As some residents occupy front lawn, city says it has lost touch with River Place owners
But the building owner tells CBC News that claim is 'not true'
It's been about two weeks since people living at the River Place Residence in Windsor's Sandwich Town were ordered to leave the building, with the city citing severe safety issues.
Some people were able to find alternate housing, but others moved into tents on the property's front lawn. As of Friday, the city estimates there are between 10 and 15 people still there.
But there's one major hiccup in the city's efforts to resolve the ongoing issues, according to Windsor's chief building official John Revell. He says the city hasn't been able to reach the owners for about a week — a claim one of them disputes.
"We're getting into a bit of a ticklish situation here. We want to try to to wrap up the situation. The city's throwing a lot of resources at this," said Revell. He says those who are still camped out on the front lawn have "declined assistance" from the city and its shelter services.
The result, he says, are frequent complaints from neighbours about seeing garbage on the property and stumbling upon drug paraphernalia.
"As of this morning, we returned to the property and we've discovered that the building has been broken back into. So, again, we tried to contact the owner and they're not responding to us."
Instead, the city is boarding up the building again and Revell says the associated costs will be charged to the owners.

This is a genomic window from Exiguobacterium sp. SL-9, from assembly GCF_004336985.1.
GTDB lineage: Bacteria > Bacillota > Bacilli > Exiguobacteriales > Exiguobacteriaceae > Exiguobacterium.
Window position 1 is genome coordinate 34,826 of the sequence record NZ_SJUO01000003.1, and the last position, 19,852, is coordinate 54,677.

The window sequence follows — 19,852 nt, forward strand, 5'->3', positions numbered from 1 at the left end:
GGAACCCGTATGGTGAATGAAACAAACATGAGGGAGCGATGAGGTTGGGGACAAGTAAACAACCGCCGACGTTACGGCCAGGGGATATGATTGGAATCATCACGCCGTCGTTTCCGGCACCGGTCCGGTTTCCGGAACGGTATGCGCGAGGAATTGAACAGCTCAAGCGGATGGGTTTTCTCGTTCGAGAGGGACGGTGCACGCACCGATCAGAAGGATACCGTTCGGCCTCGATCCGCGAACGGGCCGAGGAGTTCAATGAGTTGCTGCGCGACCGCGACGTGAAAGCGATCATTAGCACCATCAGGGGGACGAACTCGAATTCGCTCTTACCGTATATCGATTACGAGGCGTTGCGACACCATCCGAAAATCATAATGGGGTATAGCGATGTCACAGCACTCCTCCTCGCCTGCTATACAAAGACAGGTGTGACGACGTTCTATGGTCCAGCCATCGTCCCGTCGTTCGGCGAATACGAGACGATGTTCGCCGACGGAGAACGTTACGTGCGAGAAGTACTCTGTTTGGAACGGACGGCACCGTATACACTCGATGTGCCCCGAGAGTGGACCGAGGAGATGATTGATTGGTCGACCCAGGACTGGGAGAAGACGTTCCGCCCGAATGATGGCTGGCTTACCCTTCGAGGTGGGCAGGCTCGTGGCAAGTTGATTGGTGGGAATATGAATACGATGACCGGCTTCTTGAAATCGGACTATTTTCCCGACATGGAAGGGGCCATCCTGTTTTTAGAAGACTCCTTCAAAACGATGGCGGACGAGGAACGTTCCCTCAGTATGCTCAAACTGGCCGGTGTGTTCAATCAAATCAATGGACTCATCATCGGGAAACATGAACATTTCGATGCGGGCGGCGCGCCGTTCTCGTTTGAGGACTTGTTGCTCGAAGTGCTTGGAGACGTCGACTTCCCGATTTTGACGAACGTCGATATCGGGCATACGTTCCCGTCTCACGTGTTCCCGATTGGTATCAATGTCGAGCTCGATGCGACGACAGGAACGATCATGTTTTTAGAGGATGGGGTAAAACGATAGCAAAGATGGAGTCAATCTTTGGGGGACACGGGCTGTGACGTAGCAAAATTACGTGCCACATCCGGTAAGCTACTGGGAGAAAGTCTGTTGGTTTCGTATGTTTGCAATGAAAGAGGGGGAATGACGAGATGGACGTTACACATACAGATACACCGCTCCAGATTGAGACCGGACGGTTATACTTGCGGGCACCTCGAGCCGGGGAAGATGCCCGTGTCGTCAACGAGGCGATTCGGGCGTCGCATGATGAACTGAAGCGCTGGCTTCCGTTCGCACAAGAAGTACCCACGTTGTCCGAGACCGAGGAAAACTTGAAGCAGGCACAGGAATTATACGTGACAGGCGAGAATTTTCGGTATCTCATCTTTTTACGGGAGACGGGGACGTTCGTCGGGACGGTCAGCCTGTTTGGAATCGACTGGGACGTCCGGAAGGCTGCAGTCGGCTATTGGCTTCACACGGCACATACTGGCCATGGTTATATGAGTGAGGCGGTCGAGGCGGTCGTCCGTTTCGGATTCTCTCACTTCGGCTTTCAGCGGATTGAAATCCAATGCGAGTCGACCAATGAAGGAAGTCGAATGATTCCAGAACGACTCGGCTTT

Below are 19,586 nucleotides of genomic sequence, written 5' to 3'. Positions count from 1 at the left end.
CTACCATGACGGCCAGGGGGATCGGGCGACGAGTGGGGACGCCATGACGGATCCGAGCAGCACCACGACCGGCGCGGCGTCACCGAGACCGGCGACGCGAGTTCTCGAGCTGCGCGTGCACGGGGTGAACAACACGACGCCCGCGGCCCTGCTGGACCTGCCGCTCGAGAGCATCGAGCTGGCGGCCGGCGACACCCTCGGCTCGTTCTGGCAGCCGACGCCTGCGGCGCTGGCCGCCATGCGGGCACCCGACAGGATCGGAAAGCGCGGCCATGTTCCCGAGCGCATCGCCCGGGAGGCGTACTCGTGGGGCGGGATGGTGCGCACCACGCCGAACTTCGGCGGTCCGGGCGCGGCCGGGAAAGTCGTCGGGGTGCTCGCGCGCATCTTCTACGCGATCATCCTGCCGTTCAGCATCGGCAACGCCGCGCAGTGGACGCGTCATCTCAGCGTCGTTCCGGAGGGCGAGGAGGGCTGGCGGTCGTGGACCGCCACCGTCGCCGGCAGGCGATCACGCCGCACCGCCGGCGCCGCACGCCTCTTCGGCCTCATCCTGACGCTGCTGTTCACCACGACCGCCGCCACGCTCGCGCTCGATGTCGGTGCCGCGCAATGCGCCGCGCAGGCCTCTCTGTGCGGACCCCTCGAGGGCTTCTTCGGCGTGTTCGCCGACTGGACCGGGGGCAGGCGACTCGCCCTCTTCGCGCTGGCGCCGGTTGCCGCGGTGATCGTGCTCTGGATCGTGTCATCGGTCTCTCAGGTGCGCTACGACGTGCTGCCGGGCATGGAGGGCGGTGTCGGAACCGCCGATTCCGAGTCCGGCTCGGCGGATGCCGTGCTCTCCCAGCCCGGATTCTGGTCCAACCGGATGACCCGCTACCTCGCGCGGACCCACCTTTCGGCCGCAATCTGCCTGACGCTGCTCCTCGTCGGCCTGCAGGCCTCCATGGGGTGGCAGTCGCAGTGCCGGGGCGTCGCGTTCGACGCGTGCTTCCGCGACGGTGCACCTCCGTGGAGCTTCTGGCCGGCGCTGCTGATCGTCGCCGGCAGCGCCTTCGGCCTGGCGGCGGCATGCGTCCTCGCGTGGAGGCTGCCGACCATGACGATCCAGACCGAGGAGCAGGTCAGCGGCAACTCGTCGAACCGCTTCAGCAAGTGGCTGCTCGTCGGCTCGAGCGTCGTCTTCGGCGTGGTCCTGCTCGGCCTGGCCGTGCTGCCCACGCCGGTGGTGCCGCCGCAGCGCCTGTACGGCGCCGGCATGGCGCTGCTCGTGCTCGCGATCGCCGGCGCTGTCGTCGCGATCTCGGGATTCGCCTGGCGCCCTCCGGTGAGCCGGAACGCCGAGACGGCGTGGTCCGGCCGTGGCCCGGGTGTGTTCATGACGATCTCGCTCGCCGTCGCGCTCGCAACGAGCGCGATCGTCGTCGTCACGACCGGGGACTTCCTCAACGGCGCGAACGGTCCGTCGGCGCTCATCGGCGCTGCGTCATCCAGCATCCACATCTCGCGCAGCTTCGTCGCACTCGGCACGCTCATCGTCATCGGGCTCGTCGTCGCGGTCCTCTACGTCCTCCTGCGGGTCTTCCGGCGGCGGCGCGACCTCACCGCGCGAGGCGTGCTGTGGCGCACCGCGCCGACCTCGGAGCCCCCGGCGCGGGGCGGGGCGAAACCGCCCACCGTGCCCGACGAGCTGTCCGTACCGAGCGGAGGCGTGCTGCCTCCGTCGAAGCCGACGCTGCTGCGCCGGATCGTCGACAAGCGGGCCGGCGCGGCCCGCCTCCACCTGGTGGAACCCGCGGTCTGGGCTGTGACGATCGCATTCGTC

"The owners are going to be responsible for staff time and the cost of construction, and that includes police attending the properties. It's not going to be cheap. I'm not sure how much it'll be, but it certainly will be a cost and it'll be added to the owner's tax," said Revell.
CBC News reached out to Yelong Li, one of the owners of River Place. In a statement, Li said Revell's claim that the city cannot get in touch with the owners is "not true."
"I spoke with the bylaw manager on the phone Tuesday and today my colleague was talking with him," he said.
They're a phone call away if people want to reach out to them. We're always glad to help, but we just won't be having a presence on site.- City of Windsor's chief building official John Revell on social services having 'done everything they can' on site at River Place
Despite complaints from neighbours, the city said police cannot remove those occupying the front lawn until the owners serve them with a trespassing notice. Revell says the city's social services department is no longer proactively assisting the former residents of River Place, so it can focus its efforts on other areas of Windsor-Essex.
"They've done everything that they can on site," he said. "But they're certainly available. They're a phone call away if people want to reach out to them. We're always glad to help, but we just won't be having a presence on site."
In July, the city issued an "unsafe building" notice, requiring the owners to address non-functional fire alarm and water systems. Much of the damage was repaired, before being vandalized again the next day.
Later that month, the city condemned the building, requiring all tenants to find somewhere else to live. Among them were about 25 people from the former tent city ravine encampment near Crawford Avenue that were evicted by the city in late 2020.